She almost jumped the gun in the Kingsmill Championship before getting it back together.
Kerr made a short par putt on the second hole of a playoff against Suzann Pettersen on Sunday, then hugged her caddie, a few players who stayed around to watch and had one more hug she needed to give.
"Where's my dad?" she asked during the celebration on the 18th hole at Kingsmill's River Course.
Her father, Michael Kerr, was on his way—as fast as his motorized cart would take him.
"I rarely get nervous when she plays," the career school teacher who has had both knees replaced said. "I've seen the good, the bad and the ugly. This was the most nervous I have been. It wasn't just the playoff. It was the last three holes. Honestly, I was in the bar drinking, which I don't normally do."
Kerr's 16th career victory was her third at Kingsmill, and the first that her father got to see in person. He stayed with her throughout her round, then figured his cart couldn't keep up in a crowd, so he found a place to watch.
When he got to the green after the finish, a big hug and many tears awaited.
"This was the best thing that's ever happened to me," he said.
His daughter made it so with a refusal to lose, even after she failed to cash in on her best shot of the day, an approach on the first extra hole that left her with a 6-foot putt to win.
It never even touched the cup, sliding by on the right.
"I wasn't going to lose, not today, not with my dad here," Kerr said.
But she almost let herself start choking up in celebration before she had reason.
"I thought about it a little more and I got a little emotional. Maybe that's why I pushed it and didn't make it. The second time, I was going to make sure, 'OK, I can think about that after. Let's take care of what we've got to take care of right now,'" Kerr said she told herself. "Emotions are good, though. We need emotions to play good."
Kerr closed with a 2-under 69, and Pettersen had a 67 to finish at 12-under 272 on the River Course.
Pettersen, whose first career victory came in a playoff at Kingsmill in 2007, had won at Hawaii in a playoff a few weeks ago, and lost for only the third time in eight career playoffs. She didn't stick around for the celebration.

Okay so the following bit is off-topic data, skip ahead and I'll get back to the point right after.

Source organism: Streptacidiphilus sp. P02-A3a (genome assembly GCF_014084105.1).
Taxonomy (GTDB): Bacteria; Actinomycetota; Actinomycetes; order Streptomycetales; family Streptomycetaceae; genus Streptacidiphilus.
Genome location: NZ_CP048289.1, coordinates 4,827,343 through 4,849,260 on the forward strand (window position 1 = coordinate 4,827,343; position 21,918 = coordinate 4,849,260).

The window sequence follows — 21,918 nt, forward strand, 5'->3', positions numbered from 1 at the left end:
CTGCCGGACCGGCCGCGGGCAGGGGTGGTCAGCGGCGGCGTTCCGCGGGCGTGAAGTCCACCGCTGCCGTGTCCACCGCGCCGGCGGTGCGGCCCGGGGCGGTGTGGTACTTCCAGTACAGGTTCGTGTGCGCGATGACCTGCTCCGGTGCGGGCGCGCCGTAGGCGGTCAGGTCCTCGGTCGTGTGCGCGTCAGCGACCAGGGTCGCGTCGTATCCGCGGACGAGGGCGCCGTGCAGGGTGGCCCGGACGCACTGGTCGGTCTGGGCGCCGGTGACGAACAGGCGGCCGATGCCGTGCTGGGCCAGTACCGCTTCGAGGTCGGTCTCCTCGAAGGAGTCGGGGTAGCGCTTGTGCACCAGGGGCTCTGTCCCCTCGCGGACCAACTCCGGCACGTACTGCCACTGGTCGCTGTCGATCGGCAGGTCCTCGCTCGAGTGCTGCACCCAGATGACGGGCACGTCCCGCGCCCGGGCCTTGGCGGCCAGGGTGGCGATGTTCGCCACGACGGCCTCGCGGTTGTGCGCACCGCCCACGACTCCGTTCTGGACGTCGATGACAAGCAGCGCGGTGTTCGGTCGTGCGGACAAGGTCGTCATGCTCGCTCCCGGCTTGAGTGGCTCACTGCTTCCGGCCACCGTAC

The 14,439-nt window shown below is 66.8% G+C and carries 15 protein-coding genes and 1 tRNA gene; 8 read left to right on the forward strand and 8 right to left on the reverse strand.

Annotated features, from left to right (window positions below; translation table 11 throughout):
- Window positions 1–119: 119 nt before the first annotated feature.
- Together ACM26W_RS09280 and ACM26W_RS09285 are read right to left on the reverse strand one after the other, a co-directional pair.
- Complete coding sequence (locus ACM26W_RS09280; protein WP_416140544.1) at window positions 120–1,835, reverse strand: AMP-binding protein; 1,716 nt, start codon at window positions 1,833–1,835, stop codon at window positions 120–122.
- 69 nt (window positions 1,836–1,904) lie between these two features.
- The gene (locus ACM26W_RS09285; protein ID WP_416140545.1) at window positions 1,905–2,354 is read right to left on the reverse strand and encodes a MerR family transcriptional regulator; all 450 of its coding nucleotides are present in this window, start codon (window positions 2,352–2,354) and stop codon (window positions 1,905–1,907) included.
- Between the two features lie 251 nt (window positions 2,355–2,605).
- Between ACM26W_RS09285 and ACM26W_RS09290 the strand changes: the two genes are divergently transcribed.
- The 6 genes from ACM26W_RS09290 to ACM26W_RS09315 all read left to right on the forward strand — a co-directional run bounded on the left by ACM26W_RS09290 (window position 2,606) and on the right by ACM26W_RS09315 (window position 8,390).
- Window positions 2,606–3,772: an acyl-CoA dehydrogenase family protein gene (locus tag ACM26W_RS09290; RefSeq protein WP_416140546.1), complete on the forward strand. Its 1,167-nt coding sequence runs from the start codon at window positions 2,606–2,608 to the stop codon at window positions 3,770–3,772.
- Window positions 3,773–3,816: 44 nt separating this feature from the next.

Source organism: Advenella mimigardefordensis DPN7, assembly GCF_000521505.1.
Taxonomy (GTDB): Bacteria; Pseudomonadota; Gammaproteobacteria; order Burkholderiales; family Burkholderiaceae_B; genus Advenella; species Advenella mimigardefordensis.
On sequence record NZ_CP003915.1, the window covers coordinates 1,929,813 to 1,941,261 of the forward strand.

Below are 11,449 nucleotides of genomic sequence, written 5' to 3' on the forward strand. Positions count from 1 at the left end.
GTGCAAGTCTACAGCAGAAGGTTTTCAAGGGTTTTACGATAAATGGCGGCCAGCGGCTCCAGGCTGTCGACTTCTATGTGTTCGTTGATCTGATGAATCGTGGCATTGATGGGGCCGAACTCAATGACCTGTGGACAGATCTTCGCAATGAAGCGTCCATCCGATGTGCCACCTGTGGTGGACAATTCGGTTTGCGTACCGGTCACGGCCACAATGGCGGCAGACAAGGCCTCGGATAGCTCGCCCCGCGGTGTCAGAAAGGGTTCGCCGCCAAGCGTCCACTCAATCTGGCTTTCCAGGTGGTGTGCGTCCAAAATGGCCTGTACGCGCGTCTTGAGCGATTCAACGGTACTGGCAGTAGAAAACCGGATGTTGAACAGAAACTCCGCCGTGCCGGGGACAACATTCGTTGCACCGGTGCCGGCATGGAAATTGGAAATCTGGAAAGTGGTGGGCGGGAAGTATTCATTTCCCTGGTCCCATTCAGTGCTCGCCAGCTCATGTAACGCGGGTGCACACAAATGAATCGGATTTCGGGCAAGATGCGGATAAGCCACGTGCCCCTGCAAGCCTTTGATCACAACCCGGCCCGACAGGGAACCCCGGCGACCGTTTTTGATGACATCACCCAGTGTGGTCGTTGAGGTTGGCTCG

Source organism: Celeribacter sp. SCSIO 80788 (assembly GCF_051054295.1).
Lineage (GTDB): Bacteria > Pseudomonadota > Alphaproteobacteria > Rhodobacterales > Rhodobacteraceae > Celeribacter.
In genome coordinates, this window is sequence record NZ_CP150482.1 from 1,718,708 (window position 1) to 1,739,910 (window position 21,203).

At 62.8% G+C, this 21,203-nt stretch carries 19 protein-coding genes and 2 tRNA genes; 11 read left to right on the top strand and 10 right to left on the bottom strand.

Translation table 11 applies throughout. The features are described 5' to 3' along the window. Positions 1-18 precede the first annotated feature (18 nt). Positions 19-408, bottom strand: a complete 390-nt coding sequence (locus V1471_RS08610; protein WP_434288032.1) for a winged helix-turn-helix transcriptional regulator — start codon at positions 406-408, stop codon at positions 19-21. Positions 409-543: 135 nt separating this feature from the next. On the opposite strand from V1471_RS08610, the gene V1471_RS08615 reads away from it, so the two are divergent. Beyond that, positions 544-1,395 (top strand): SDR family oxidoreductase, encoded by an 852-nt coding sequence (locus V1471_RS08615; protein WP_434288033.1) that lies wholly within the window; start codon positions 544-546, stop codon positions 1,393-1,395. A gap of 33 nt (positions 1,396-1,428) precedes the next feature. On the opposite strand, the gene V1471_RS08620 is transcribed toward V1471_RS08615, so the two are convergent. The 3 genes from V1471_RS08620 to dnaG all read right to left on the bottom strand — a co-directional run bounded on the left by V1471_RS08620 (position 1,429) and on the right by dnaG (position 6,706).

"I had a chance to win outright on 18 in regulation and I hit a good putt," Pettersen told LPGA officials when reached by telephone. "Obviously, it's disappointing to lose in the playoff, but there was a lot of good to take from it."
It was the second year in the row the tournament ended in a playoff.
Last year, Paula Creamer and Jiyai Shin played the longest two-player playoff in tour history—nine holes—before Shin won. The victory came Monday morning, after the two played the 18th hole eight times in a row Sunday night.
The playoff format was changed for this year, with the plan to play No. 18 three times, then move to the par-4 16th, where Shin finally won last year, but Kerr made sure the huge gallery that lined the closing fairway got to see it end.
The finish turned into a two-player battle after looking like it might get wild.
Ariya Jutanugarn, the Thai 17-year-old who led after the first two rounds, made five birdies on the back nine in a 66 to surge into a tie for third with Ilhee Lee, who closed with a career-best 67.
Angela Stanford also had a share of third until the final hole, when she lipped out a short par putt for her first bogey in a closing 69. She shared fifth place with Stacy Lewis, who closed with a 70.
At one point, Pettersen led by a shot, with Kerr, Jutanugarn, Lee and Stanford all one back.
Kerr led most of the day, but when she missed the 14th green to the right, Pettersen hit her approach close. Kerr's sidehill chip left her a long two-putt, and Pettersen's birdie created a two-shot swing and put her in front at -11.
Just as they walked off the green, Lee's third consecutive birdie moved her to 10 under, and Jutanugarn's fifth birdie in six holes also got her to minus 10. Moments later, Stanford rolled in an eagle putt on the par-5 15th to also get to minus 10.
The former champions wasted no time separating themselves again.
Kerr had a chance to regain a share of the lead at No. 15, but her makeable eagle putt slid just by on the left, and she and Pettersen both had short birdie putts, giving the leaders some breathing room.
Kerr, who made several tester putts to save par during her round, pulled even on the par-4 16th, rolling in another from inside 10 feet for birdie after Pettersen's longer birdie attempt missed.
Both parred in, with Pettersen's long birdie try at No. 18 missing right by half an inch, and Kerr having to make yet another tester, this one from about 6 feet, to force the sudden death playoff.
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